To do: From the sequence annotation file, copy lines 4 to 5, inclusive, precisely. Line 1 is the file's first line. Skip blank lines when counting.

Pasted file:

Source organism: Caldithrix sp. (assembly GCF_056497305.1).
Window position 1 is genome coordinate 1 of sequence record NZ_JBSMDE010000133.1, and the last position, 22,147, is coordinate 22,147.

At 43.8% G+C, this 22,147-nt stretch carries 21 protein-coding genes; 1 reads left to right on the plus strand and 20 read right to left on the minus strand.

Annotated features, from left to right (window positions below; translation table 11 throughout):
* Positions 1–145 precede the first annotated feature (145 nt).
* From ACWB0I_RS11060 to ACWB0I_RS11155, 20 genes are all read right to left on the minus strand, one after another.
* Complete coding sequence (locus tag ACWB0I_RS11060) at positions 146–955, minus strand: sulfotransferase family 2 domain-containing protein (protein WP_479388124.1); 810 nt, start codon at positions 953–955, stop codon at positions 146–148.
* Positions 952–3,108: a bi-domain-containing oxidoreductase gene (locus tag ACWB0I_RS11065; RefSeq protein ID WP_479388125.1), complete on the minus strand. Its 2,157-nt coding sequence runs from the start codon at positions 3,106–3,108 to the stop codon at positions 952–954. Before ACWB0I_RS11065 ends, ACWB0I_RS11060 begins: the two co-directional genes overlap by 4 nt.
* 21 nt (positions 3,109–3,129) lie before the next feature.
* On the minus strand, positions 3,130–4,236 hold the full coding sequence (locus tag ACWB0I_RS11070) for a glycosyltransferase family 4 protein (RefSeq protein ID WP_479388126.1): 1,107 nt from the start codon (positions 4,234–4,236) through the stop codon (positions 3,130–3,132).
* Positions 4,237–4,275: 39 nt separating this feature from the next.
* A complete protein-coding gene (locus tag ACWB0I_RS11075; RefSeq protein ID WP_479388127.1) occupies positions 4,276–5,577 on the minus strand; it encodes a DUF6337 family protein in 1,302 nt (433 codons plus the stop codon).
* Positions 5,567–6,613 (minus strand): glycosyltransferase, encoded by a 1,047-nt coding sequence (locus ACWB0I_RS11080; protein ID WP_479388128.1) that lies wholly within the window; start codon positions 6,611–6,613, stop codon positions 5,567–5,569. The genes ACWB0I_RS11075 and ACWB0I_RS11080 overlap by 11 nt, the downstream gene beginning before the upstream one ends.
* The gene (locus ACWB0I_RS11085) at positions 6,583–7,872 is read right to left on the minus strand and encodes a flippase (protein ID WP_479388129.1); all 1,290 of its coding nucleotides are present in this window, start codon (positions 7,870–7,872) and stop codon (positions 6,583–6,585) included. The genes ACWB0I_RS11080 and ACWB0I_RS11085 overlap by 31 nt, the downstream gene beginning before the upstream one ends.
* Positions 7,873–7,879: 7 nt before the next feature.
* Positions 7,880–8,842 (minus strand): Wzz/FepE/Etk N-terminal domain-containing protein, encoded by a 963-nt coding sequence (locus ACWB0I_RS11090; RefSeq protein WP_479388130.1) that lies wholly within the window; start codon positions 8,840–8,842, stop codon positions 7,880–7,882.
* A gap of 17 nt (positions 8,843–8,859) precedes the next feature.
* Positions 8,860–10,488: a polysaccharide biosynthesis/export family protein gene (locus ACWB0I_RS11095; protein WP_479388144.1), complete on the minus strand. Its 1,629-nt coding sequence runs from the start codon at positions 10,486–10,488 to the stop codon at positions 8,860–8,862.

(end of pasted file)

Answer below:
Annotated features, from left to right (window positions below; translation table 11 throughout):
* Positions 1–145 precede the first annotated feature (145 nt).